There was a talk of 4As. Access to a single toll free number. Availability. Affectionate Care by paramedics. Affordability. 

System works this way. They call this Sense - Reach - Care model.

Sense Part:

You call 108 anywhere in Karnataka. Call lands in their call center in their Magadi Road premises. They currently handle some 28,000 calls / day. A Communications Officer handles the first part of the call. He tries to calm down the caller, tries to understand the situation, locate the caller and hands it off to a Dispatch Offer. 

Since the call center handles all calls that originated in KA, some Qs may sound a bit strange. Guess this shows how important it is to understand citizen's responsibility in such a case - hold on to the call and be patient. From what we saw, the questionnaire may take around a minute. 

Reach Part:

The dispatch officer uses the details to provided to locate the nearest ambulance (ambulances if necessary), and gets in contact with the pilot (driver). Caller may be given an option to choose from one of the 3/4 ambulances nearby - you may know your area better, for example, the street leading to the nearest ambulance might be dug-up.

Each ambulance also has a paramedic (Emergency Medical Technician) who gets on the conference call between dispatch officer and the caller at this time. Ambulance is moving as EMT is trying to understand the scenario, prepare, and guide the caller as needed. 

EMT is also in touch with a Doctor in their premises. EMTs can administer medicine only at Doctor's consent / authorization.

Care Part:

Once on site, patient is handled as the situation demands. They try to stabilize the patient as needed (typical pre-hospital care - stop bleeding, administer IV fluids, CPR, give birth to a baby!). 8000 babies are delivered on EMRI ambulances so far - they showed us a pic of triplets born on the ambulance!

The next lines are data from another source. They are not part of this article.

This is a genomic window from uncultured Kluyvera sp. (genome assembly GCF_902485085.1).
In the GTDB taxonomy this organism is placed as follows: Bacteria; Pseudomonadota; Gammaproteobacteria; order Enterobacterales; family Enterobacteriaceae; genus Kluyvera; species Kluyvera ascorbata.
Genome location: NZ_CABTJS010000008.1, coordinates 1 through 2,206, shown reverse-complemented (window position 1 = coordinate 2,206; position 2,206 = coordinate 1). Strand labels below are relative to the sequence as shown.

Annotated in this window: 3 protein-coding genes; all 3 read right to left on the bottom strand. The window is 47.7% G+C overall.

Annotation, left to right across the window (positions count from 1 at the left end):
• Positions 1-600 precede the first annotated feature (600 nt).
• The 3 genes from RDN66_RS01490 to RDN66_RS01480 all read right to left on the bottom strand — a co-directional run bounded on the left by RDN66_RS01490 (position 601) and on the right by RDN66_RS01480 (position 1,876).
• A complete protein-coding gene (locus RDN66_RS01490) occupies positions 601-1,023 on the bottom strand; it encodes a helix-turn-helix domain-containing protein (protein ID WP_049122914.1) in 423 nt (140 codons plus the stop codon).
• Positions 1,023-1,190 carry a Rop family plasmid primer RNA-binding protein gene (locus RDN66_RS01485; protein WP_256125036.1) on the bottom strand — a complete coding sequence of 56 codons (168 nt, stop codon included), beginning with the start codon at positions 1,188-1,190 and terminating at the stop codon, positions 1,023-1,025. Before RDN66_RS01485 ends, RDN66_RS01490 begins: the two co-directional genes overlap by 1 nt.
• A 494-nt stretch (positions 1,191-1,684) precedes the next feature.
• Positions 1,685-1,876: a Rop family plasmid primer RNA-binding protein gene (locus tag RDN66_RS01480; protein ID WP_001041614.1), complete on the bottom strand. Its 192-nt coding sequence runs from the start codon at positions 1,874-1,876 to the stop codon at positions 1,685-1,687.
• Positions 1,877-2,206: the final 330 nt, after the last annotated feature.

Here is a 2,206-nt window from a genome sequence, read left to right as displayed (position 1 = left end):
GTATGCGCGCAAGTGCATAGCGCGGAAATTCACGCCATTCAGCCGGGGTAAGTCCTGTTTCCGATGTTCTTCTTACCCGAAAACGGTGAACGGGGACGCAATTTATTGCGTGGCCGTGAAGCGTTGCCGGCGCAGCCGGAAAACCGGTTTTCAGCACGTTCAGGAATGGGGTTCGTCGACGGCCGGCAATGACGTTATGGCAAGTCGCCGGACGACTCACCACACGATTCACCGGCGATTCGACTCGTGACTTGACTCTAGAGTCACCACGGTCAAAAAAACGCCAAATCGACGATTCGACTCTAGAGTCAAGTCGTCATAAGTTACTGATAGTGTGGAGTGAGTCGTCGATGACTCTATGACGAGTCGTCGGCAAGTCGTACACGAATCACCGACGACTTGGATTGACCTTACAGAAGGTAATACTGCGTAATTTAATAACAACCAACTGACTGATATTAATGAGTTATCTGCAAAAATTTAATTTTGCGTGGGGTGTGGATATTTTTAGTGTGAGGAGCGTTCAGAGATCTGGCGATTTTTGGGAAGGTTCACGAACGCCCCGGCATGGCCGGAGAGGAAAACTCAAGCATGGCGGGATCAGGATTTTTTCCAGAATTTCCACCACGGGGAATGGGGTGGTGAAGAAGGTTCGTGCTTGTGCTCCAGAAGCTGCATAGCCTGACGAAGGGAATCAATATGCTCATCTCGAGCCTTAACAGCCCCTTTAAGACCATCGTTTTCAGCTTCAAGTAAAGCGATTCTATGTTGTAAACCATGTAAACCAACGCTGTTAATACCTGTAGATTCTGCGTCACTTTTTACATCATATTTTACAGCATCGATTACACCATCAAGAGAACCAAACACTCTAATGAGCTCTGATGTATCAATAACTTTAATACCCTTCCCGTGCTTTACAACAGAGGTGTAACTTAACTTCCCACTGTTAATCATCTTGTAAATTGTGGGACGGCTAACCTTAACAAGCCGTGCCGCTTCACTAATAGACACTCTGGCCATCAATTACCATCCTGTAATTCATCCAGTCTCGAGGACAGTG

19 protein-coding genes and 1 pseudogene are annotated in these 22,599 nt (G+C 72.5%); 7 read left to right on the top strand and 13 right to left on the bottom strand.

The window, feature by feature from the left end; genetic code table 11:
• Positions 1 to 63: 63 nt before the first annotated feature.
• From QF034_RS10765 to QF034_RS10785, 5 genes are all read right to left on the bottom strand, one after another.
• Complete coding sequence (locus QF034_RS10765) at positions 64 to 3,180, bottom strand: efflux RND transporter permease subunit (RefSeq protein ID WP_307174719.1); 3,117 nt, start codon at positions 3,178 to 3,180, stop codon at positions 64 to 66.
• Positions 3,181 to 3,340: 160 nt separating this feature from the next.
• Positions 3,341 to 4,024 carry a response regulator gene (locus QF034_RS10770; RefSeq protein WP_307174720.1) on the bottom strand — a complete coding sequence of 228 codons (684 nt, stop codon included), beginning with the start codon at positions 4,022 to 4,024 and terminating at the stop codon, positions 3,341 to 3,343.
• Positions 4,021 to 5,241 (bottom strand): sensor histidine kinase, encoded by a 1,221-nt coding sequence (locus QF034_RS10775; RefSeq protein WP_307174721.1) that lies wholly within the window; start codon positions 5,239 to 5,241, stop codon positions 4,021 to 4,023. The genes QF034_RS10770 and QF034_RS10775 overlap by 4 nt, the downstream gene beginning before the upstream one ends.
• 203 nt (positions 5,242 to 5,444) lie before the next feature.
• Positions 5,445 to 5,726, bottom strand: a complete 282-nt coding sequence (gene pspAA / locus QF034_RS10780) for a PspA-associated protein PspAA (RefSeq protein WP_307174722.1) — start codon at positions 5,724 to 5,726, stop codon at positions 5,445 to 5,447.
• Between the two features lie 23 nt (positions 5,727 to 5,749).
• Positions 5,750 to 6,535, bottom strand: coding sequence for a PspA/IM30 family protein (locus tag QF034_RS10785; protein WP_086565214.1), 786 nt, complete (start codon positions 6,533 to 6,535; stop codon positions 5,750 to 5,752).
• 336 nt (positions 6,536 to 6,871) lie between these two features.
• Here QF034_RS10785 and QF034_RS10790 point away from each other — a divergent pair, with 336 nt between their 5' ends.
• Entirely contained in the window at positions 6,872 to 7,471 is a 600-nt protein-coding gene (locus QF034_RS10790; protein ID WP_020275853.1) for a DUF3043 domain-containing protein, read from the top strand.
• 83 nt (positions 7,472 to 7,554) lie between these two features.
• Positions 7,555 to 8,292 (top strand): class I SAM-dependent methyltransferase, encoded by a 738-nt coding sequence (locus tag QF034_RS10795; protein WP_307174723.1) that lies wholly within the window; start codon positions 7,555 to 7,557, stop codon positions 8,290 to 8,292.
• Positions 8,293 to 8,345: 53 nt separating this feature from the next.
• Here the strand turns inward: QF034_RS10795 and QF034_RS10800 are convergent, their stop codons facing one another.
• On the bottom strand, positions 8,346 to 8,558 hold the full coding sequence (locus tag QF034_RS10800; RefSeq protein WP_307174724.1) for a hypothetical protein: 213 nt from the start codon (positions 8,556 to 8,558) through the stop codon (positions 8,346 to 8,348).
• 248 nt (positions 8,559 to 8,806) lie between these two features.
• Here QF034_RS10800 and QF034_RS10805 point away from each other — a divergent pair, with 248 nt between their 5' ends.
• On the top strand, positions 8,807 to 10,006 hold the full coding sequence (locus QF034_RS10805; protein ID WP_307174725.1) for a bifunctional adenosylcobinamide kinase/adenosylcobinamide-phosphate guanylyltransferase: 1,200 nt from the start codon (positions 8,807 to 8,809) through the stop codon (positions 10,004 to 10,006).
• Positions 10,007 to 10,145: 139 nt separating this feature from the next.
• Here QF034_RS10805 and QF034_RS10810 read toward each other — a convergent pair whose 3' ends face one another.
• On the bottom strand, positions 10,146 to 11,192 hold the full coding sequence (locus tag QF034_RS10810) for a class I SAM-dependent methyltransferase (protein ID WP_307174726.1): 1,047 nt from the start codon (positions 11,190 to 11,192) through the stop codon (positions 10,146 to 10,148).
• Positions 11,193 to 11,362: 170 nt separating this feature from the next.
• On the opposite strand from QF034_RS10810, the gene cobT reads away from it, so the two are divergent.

If you have a choice of hospital, you are taken there. If you don't, you are taken to the nearest government facility. EMRI has a MOU with almost all major private hospitals. If necessary they can always stop at a intermediate healthcare center, private or public, en route for further patient stabilization. We were told they have not encountered any problems in admitting patients so far. Good to know. Hospitals are required to stabilize the patient irrespective of his status. And once done, ambulance takes you to the destination facility.

EMRI's responsibility ends once the patient is handed over to the hospital. Intent is to preserve the patient during the golden hour and reach him to a place where he can be further taken care of. This whole thing is done free of cost. We were told that if their staff demands money, they'll be shown the door immediately.


The ambulance itself is out fitted with equipment such as defibrillator, ventilator, various stretches / moving aids and other such emergency pre-hospitalization needs I don't understand / recall. EMRI studied US 911 and UK 112(?) system in detail, and have included the equipment that is called for. They have won quite a few awards as well for their efforts - some were on display in their center.


I did ask if they complied with any GOI / GOK spec. None seem to exist. Essentially, they are self-regulated at this time.

Some numbers. 517 fully equipped ambulances in KA (one for every 100 to 125,000 people). 70 of them are in BLR. Some 28,000 calls/day that are answered within 2 rings. Around 1,800 or so of them turn out to be true emergencies each day. Rest of the calls unfortunately reflect our insane minds - prank / abusive callers, children having fun with the phone etc. Each ambulance, on the avg, does 3 to 3.5 trips per day. Around 120+ call center employees. Everything is managed by EMRI, including 3,000 staff members. All costs are reimbursed by the Government (at actuals, or on a contract, I don't know). GVK brings in expertise, reach here in India and internationally. Govt the money.

EMRI control center also has full time police rep(s) on call. Call 108 for any emergency, medical, theft, fire. Police on call will coordinate activities thereafter.

Sorry for a long, winding post. Wanted to get it out before my memory completely failed me!.

Ravi_D's picture

Things I wished for

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Trust deficit I guess. Just like I'd was hesitant to call a government ambulance before we met them. The team we met obviously were influenced by Vasanth's post when talking about Praja. 

They were reluctant to share stats and info (it could very well be just their policy). Have asked for the PPTs so we could include in this post. Will do as soon as they send.

I also asked, in vein, for the spec they use to outfit their ambulance. Was hoping that we could take it to the health ministry and ask them to put it in a code of requirement of some sort. This way, we can avoid proliferation of all those boxes on wheels with ambulance sign and a dis-functional siren on them.